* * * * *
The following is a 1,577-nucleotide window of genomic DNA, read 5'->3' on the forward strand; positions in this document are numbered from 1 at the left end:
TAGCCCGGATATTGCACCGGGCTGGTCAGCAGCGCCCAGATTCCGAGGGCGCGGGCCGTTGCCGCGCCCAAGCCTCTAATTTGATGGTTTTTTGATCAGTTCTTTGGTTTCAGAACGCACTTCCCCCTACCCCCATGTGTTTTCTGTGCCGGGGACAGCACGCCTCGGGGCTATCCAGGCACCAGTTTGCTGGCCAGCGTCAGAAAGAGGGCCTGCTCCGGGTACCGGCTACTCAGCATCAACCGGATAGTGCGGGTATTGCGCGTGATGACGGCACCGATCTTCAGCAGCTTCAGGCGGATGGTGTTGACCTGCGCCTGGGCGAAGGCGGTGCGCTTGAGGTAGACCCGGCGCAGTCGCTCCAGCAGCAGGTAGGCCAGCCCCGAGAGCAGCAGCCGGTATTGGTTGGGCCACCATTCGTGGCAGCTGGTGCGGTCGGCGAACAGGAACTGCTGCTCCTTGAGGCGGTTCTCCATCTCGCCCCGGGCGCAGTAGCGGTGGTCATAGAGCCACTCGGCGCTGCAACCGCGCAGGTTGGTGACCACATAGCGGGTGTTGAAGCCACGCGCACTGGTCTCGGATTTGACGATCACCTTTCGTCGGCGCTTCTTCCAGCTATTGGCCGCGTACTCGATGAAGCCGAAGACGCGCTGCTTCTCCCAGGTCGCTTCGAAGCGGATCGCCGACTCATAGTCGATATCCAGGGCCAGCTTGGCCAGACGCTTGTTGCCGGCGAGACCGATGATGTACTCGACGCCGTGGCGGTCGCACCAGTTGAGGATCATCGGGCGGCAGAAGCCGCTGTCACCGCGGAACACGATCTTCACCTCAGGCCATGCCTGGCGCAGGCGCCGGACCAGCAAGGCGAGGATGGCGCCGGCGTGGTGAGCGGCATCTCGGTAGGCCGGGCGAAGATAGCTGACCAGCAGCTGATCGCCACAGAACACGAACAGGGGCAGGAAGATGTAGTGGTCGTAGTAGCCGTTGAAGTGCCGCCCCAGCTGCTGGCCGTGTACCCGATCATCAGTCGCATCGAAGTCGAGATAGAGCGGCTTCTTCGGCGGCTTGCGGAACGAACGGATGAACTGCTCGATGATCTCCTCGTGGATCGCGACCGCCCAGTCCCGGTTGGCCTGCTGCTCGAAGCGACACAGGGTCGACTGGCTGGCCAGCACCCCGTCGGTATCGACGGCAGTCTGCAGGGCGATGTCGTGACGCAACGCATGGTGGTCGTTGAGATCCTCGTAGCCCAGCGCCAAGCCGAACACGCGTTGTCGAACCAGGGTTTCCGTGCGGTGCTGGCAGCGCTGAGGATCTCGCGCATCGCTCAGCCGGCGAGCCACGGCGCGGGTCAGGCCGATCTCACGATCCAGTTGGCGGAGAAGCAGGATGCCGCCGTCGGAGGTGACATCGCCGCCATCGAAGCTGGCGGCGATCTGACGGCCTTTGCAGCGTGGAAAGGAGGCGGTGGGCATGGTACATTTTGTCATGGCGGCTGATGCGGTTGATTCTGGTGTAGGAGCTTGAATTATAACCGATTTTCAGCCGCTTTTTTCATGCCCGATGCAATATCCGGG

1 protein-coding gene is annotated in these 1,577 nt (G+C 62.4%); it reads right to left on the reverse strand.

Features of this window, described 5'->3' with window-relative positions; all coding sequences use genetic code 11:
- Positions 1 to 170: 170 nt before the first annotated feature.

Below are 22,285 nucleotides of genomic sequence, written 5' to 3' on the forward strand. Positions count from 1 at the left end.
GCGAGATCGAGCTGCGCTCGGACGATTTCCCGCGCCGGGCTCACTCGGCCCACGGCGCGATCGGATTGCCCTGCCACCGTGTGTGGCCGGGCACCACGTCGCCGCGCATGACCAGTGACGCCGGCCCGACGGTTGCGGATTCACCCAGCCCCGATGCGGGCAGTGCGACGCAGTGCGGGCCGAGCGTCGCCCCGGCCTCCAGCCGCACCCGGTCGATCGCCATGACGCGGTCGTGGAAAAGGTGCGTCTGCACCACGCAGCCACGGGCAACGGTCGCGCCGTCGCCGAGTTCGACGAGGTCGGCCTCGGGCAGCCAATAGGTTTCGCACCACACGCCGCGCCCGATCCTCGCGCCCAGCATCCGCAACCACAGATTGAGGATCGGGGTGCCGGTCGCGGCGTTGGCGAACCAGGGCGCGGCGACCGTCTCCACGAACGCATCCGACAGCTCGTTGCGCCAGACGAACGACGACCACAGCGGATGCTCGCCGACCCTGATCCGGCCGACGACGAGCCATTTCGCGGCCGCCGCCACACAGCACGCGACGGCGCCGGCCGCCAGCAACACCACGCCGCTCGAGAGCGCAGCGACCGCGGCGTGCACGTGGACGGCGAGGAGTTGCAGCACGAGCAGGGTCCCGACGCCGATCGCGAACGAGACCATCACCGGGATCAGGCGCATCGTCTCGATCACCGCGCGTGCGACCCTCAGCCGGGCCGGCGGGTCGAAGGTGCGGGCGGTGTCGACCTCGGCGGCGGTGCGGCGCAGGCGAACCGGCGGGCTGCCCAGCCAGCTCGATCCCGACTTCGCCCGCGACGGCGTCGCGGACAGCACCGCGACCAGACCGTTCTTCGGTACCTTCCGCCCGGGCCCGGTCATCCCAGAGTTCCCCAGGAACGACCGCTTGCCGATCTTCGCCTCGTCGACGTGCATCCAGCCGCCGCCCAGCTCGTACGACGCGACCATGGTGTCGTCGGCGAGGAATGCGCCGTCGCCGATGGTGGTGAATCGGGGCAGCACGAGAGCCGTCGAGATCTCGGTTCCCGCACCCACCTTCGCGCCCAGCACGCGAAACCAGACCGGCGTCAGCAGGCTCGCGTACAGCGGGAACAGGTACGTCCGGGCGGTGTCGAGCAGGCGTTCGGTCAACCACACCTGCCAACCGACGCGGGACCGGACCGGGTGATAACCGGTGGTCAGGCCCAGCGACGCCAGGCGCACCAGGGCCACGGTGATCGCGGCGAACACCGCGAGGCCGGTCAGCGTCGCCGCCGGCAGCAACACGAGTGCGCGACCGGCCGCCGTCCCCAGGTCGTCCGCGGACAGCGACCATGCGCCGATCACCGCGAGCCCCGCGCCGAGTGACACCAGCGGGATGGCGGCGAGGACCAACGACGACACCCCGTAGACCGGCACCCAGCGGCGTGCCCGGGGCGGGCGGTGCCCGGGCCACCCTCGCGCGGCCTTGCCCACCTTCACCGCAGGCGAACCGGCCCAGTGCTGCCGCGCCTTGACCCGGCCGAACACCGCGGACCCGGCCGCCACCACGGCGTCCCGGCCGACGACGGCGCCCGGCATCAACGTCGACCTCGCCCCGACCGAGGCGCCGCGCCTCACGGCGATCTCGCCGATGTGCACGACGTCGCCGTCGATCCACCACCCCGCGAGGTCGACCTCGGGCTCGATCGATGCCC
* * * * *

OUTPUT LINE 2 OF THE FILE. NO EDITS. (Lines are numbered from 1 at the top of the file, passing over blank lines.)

TAGCCCGGATATTGCACCGGGCTGGTCAGCAGCGCCCAGATTCCGAGGGCGCGGGCCGTTGCCGCGCCCAAGCCTCTAATTTGATGGTTTTTTGATCAGTTCTTTGGTTTCAGAACGCACTTCCCCCTACCCCCATGTGTTTTCTGTGCCGGGGACAGCACGCCTCGGGGCTATCCAGGCACCAGTTTGCTGGCCAGCGTCAGAAAGAGGGCCTGCTCCGGGTACCGGCTACTCAGCATCAACCGGATAGTGCGGGTATTGCGCGTGATGACGGCACCGATCTTCAGCAGCTTCAGGCGGATGGTGTTGACCTGCGCCTGGGCGAAGGCGGTGCGCTTGAGGTAGACCCGGCGCAGTCGCTCCAGCAGCAGGTAGGCCAGCCCCGAGAGCAGCAGCCGGTATTGGTTGGGCCACCATTCGTGGCAGCTGGTGCGGTCGGCGAACAGGAACTGCTGCTCCTTGAGGCGGTTCTCCATCTCGCCCCGGGCGCAGTAGCGGTGGTCATAGAGCCACTCGGCGCTGCAACCGCGCAGGTTGGTGACCACATAGCGGGTGTTGAAGCCACGCGCACTGGTCTCGGATTTGACGATCACCTTTCGTCGGCGCTTCTTCCAGCTATTGGCCGCGTACTCGATGAAGCCGAAGACGCGCTGCTTCTCCCAGGTCGCTTCGAAGCGGATCGCCGACTCATAGTCGATATCCAGGGCCAGCTTGGCCAGACGCTTGTTGCCGGCGAGACCGATGATGTACTCGACGCCGTGGCGGTCGCACCAGTTGAGGATCATCGGGCGGCAGAAGCCGCTGTCACCGCGGAACACGATCTTCACCTCAGGCCATGCCTGGCGCAGGCGCCGGACCAGCAAGGCGAGGATGGCGCCGGCGTGGTGAGCGGCATCTCGGTAGGCCGGGCGAAGATAGCTGACCAGCAGCTGATCGCCACAGAACACGAACAGGGGCAGGAAGATGTAGTGGTCGTAGTAGCCGTTGAAGTGCCGCCCCAGCTGCTGGCCGTGTACCCGATCATCAGTCGCATCGAAGTCGAGATAGAGCGGCTTCTTCGGCGGCTTGCGGAACGAACGGATGAACTGCTCGATGATCTCCTCGTGGATCGCGACCGCCCAGTCCCGGTTGGCCTGCTGCTCGAAGCGACACAGGGTCGACTGGCTGGCCAGCACCCCGTCGGTATCGACGGCAGTCTGCAGGGCGATGTCGTGACGCAACGCATGGTGGTCGTTGAGATCCTCGTAGCCCAGCGCCAAGCCGAACACGCGTTGTCGAACCAGGGTTTCCGTGCGGTGCTGGCAGCGCTGAGGATCTCGCGCATCGCTCAGCCGGCGAGCCACGGCGCGGGTCAGGCCGATCTCACGATCCAGTTGGCGGAGAAGCAGGATGCCGCCGTCGGAGGTGACATCGCCGCCATCGAAGCTGGCGGCGATCTGACGGCCTTTGCAGCGTGGAAAGGAGGCGGTGGGCATGGTACATTTTGTCATGGCGGCTGATGCGGTTGATTCTGGTGTAGGAGCTTGAATTATAACCGATTTTCAGCCGCTTTTTTCATGCCCGATGCAATATCCGGG